Yesterday I talked about Kevin Towers’ apparent grit-obsession. Today Jeff Passan has a great column up looking more deeply at the choices the Arizona Diamondbacks have made in their recent trades, and marveling at a team trading away talent for attitude:
Trading talent with perceived personal flaws rarely leads to such success. This does not make Gibson a bad guy for wanting a certain type of player. This does not make Towers stupid, not after a career of showing that he is indeed one of the game’s savvier GMs … It simply leaves them prone. The Diamondbacks dumped a player with superstar potential when they didn’t have to. They scoffed at the roads offered and cleared a new one with Grit Avenue and Guts Boulevard and Grind Parkway as side streets. They can only hope the ride is not as bumpy as it looks.
Go check it out. I think it strikes a perfect balance of fairness to a couple of guys — Gibson and Towers — who have earned respect and some benefit of the doubt — while still being appropriately skeptical of what, on the surface anyway, is a baffling couple of trades.
Joe Longo, the agent of Marlins outfielder Christian Yelich, said his client’s relationship with the Marlins is “irretrievably broken,” ESPN’s Jerry Crasnick reports. He believes in the best interest of both Yelich and the Marlins to work out a trade before the start of spring training.
They have a plan. I respect that plan, but that plan shouldn’t include Christian at this point in his career. He’s in the middle of the best years of his career, and having him be part of a 100-loss season is not really where [we] want to see him going.
The relationship between player and team is irretrievably broken. It’s soured. He’s part of the old ownership regime. The new ownership regime needs to get new parts into this plan and move forward, and he needs to get on with his career where he’s got a chance to win. The big issue is him winning and winning now.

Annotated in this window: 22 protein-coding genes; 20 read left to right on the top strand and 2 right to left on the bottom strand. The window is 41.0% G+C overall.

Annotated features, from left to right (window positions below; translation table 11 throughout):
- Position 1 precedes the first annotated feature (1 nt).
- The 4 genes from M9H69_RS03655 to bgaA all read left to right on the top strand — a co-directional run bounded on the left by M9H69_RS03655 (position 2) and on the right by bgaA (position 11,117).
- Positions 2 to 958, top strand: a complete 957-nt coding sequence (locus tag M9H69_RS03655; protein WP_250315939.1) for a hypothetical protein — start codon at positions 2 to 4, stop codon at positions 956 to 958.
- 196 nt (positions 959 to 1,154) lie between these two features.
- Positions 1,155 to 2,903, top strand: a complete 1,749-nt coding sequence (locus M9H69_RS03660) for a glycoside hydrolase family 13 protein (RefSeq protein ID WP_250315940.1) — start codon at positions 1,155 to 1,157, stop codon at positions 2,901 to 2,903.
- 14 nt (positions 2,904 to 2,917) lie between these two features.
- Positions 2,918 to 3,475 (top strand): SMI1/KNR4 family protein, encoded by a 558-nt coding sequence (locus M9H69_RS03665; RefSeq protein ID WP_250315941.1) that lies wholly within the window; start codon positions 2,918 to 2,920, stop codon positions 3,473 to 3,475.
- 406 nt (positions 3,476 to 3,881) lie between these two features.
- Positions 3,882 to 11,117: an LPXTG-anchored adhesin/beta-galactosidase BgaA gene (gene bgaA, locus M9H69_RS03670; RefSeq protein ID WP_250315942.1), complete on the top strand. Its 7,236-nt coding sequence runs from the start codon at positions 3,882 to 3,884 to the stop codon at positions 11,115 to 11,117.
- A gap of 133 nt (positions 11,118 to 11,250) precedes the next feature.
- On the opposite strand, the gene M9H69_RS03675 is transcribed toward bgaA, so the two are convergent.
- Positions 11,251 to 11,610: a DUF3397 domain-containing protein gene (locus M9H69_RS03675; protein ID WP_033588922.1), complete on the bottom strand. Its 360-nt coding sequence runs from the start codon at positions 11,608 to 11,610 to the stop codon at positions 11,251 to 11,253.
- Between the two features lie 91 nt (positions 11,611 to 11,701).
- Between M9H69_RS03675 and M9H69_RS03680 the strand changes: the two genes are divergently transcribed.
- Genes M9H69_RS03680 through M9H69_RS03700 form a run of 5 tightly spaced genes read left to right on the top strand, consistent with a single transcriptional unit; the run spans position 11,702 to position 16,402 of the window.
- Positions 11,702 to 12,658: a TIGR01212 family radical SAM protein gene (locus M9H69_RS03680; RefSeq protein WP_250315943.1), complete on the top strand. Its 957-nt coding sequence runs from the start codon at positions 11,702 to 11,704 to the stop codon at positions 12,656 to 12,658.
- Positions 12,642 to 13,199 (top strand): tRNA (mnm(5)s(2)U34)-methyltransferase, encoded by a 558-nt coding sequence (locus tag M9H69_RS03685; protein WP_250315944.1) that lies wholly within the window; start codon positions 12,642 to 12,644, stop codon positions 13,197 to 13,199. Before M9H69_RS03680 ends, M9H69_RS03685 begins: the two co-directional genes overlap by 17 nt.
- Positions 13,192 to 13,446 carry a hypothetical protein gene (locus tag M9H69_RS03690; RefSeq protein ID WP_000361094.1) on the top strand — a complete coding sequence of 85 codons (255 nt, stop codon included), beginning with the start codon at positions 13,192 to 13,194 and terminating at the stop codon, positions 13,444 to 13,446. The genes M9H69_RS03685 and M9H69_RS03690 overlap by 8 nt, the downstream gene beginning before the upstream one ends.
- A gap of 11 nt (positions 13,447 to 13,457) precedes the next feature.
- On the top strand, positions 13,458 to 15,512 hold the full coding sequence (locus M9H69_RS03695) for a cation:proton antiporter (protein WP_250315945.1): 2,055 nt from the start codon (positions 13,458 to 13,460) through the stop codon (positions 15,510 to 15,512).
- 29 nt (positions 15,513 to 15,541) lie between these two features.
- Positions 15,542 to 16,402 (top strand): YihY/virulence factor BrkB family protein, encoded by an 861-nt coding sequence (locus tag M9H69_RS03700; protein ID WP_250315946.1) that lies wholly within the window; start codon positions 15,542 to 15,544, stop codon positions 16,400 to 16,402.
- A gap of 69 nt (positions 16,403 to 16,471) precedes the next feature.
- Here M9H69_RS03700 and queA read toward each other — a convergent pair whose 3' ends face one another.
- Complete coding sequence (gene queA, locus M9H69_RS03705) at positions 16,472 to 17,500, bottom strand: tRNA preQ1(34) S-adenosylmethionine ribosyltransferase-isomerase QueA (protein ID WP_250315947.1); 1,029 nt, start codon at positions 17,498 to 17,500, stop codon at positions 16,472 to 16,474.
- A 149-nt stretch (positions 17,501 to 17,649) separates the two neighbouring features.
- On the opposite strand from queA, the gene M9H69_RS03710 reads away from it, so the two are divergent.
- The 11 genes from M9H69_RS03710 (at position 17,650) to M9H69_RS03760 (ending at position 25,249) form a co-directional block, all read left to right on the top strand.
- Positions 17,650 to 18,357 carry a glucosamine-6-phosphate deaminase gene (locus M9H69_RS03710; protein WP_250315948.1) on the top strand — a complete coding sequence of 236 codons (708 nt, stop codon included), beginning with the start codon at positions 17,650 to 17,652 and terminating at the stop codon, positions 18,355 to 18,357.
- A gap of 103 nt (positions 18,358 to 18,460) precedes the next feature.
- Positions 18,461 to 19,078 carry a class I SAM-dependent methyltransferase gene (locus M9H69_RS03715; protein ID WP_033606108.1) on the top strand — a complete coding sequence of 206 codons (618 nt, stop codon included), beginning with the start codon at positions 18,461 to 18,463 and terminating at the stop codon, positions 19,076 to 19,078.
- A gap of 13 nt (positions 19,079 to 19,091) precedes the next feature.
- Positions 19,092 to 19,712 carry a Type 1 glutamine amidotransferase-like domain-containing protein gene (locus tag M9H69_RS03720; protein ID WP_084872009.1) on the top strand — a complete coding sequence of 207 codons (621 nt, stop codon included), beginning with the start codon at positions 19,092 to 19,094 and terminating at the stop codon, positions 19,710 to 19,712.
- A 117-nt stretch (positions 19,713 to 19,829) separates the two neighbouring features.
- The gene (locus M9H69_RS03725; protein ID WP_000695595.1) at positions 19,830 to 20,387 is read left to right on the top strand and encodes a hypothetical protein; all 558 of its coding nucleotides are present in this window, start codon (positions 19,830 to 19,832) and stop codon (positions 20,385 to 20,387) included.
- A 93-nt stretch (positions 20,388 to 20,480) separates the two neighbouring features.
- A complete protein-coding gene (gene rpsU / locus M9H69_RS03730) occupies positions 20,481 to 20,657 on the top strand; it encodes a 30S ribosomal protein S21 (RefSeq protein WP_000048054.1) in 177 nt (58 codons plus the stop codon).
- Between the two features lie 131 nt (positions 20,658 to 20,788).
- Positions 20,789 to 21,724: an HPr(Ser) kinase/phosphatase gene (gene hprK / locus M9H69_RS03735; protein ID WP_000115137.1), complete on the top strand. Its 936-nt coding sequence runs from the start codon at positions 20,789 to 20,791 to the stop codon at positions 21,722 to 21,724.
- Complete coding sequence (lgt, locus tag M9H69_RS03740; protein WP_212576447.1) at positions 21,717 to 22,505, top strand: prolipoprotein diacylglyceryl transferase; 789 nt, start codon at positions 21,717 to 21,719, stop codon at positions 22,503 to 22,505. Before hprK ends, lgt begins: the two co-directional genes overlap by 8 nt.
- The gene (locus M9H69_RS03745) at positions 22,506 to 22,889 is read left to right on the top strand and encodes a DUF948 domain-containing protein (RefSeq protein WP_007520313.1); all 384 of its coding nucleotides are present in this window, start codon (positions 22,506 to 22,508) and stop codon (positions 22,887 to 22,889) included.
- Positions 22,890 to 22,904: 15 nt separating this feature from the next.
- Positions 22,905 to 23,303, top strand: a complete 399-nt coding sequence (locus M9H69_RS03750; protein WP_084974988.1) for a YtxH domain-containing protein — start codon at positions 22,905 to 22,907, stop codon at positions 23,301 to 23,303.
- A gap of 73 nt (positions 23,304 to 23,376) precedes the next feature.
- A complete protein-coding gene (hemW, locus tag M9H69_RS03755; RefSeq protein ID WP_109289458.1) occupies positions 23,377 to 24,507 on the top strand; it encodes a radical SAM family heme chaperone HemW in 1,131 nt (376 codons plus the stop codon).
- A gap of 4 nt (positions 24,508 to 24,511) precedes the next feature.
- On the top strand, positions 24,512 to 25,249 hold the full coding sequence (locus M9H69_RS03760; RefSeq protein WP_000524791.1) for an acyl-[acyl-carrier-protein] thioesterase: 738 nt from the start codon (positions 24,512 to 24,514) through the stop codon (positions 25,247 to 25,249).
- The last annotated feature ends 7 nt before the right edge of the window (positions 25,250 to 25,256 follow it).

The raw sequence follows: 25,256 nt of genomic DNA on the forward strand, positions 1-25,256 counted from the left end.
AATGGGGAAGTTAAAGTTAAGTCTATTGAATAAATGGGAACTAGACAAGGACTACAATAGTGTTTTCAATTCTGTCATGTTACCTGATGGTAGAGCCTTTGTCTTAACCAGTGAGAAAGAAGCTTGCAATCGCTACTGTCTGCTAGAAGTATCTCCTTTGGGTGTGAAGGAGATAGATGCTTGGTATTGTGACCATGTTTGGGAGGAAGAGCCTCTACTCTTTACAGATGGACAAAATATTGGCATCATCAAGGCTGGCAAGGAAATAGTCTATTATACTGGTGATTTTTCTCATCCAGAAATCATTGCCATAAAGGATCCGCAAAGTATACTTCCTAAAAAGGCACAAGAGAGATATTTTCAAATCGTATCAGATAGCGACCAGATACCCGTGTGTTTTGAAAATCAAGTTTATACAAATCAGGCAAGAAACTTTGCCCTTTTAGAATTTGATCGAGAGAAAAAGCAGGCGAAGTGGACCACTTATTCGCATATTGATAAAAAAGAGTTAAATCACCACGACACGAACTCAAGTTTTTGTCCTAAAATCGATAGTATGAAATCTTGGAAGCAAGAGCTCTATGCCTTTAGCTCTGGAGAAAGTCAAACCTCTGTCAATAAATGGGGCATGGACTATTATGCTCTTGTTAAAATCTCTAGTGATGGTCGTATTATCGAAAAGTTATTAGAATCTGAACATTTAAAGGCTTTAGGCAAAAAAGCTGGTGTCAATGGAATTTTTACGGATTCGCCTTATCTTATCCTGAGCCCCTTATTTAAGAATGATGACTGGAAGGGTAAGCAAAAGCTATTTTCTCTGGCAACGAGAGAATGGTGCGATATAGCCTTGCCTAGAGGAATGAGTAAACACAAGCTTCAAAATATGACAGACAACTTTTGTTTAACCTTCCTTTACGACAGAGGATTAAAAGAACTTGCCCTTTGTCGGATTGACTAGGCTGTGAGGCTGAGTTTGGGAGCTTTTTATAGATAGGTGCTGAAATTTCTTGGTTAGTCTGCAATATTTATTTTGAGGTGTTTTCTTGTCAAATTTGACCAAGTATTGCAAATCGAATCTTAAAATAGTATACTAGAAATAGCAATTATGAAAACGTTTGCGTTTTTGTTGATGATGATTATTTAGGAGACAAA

He loves the city of Miami. He loves the fans. He’s had nothing but a good experience in South Florida, and he feels sorry where they ended up. But I think having him report [to spring training] and attempting to include him moving forward is going to be uncomfortable for both sides. I don’t see how it’s going to work.
This certainly comes as no surprise considering the offseason the Marlins have had after installing new ownership, going from Jeffrey Loria to Bruce Sherman and Derek Jeter. The club traded All-Star outfielder Giancarlo Stanton, who hit 59 home runs last season, as well as Dee Gordon and Marcell Ozuna. As Crasnick notes, Yelich isn’t the only player to express disappointment with the Marlins’ current direction — J.T. Realmuto and Starlin Castro have as well.
Yelich, 26, signed a seven-year, $49.57 million contract extension with the Marlins in March of 2015. Given his career performance, that’s a bargain of a contract, which is why more than a handful of teams have inquired with the Marlins about him this offseason. Yelich finished the past season with a .282/.369/.439 triple-slash line along with 18 home runs, 81 RBI, 100 runs scored, and 16 stolen bases in 695 plate appearances.